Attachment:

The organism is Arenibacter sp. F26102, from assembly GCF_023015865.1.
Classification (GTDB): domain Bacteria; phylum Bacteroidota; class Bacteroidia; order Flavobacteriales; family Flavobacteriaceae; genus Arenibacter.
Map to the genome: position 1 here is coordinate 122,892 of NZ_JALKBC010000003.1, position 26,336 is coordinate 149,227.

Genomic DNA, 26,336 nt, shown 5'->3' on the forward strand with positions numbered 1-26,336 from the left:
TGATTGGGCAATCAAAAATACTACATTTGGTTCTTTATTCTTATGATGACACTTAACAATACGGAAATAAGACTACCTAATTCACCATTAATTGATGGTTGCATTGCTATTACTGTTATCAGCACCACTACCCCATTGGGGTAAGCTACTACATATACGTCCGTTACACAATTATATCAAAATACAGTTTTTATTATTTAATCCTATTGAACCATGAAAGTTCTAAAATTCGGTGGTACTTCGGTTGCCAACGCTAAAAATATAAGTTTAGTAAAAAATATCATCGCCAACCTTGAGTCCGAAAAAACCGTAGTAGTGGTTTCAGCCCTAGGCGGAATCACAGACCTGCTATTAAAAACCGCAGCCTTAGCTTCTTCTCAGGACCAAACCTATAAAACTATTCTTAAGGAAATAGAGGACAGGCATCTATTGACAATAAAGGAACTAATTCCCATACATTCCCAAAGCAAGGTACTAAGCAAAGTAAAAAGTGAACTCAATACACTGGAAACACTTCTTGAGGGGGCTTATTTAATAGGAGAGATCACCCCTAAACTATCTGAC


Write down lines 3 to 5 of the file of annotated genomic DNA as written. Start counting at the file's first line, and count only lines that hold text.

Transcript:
Map to the genome: position 1 here is coordinate 122,892 of NZ_JALKBC010000003.1, position 26,336 is coordinate 149,227.

Genomic DNA, 26,336 nt, shown 5'->3' on the forward strand with positions numbered 1-26,336 from the left:
TGATTGGGCAATCAAAAATACTACATTTGGTTCTTTATTCTTATGATGACACTTAACAATACGGAAATAAGACTACCTAATTCACCATTAATTGATGGTTGCATTGCTATTACTGTTATCAGCACCACTACCCCATTGGGGTAAGCTACTACATATACGTCCGTTACACAATTATATCAAAATACAGTTTTTATTATTTAATCCTATTGAACCATGAAAGTTCTAAAATTCGGTGGTACTTCGGTTGCCAACGCTAAAAATATAAGTTTAGTAAAAAATATCATCGCCAACCTTGAGTCCGAAAAAACCGTAGTAGTGGTTTCAGCCCTAGGCGGAATCACAGACCTGCTATTAAAAACCGCAGCCTTAGCTTCTTCTCAGGACCAAACCTATAAAACTATTCTTAAGGAAATAGAGGACAGGCATCTATTGACAATAAAGGAACTAATTCCCATACATTCCCAAAGCAAGGTACTAAGCAAAGTAAAAAGTGAACTCAATACACTGGAAACACTTCTTGAGGGGGCTTATTTAATAGGAGAGATCACCCCTAAACTATCTGAC